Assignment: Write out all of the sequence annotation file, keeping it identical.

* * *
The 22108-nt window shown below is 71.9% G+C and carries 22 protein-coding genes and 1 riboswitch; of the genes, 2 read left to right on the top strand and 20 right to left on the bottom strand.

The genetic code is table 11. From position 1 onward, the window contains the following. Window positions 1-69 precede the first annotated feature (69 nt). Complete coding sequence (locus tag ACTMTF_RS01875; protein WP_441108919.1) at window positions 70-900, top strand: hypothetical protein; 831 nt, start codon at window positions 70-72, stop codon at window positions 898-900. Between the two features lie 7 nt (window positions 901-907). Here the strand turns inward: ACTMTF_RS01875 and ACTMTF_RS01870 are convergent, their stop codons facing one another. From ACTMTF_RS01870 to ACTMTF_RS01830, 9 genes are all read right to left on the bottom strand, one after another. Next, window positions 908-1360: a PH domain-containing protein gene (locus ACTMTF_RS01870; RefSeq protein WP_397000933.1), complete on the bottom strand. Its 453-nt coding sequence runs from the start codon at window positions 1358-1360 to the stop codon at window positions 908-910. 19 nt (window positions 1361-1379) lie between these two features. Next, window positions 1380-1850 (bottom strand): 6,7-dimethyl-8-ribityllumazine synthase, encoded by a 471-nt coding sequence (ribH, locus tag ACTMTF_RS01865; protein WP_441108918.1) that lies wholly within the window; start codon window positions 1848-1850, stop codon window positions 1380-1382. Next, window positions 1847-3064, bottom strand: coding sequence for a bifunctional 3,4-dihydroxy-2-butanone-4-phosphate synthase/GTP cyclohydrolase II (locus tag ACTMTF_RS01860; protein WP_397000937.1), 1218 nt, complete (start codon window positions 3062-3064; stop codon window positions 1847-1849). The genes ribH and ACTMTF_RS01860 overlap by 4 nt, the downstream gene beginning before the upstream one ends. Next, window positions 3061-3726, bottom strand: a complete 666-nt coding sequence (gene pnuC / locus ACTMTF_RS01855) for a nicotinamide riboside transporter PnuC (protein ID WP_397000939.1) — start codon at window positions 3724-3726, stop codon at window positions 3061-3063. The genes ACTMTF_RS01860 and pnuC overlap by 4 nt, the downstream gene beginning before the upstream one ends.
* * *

The 22108-nt window shown below is 71.9% G+C and carries 22 protein-coding genes and 1 riboswitch; of the genes, 2 read left to right on the top strand and 20 right to left on the bottom strand.

The genetic code is table 11. From position 1 onward, the window contains the following. Window positions 1-69 precede the first annotated feature (69 nt). Complete coding sequence (locus tag ACTMTF_RS01875; protein WP_441108919.1) at window positions 70-900, top strand: hypothetical protein; 831 nt, start codon at window positions 70-72, stop codon at window positions 898-900. Between the two features lie 7 nt (window positions 901-907). Here the strand turns inward: ACTMTF_RS01875 and ACTMTF_RS01870 are convergent, their stop codons facing one another. From ACTMTF_RS01870 to ACTMTF_RS01830, 9 genes are all read right to left on the bottom strand, one after another. Next, window positions 908-1360: a PH domain-containing protein gene (locus ACTMTF_RS01870; RefSeq protein WP_397000933.1), complete on the bottom strand. Its 453-nt coding sequence runs from the start codon at window positions 1358-1360 to the stop codon at window positions 908-910. 19 nt (window positions 1361-1379) lie between these two features. Next, window positions 1380-1850 (bottom strand): 6,7-dimethyl-8-ribityllumazine synthase, encoded by a 471-nt coding sequence (ribH, locus tag ACTMTF_RS01865; protein WP_441108918.1) that lies wholly within the window; start codon window positions 1848-1850, stop codon window positions 1380-1382. Next, window positions 1847-3064, bottom strand: coding sequence for a bifunctional 3,4-dihydroxy-2-butanone-4-phosphate synthase/GTP cyclohydrolase II (locus tag ACTMTF_RS01860; protein WP_397000937.1), 1218 nt, complete (start codon window positions 3062-3064; stop codon window positions 1847-1849). The genes ribH and ACTMTF_RS01860 overlap by 4 nt, the downstream gene beginning before the upstream one ends. Next, window positions 3061-3726, bottom strand: a complete 666-nt coding sequence (gene pnuC / locus ACTMTF_RS01855) for a nicotinamide riboside transporter PnuC (protein ID WP_397000939.1) — start codon at window positions 3724-3726, stop codon at window positions 3061-3063. The genes ACTMTF_RS01860 and pnuC overlap by 4 nt, the downstream gene beginning before the upstream one ends.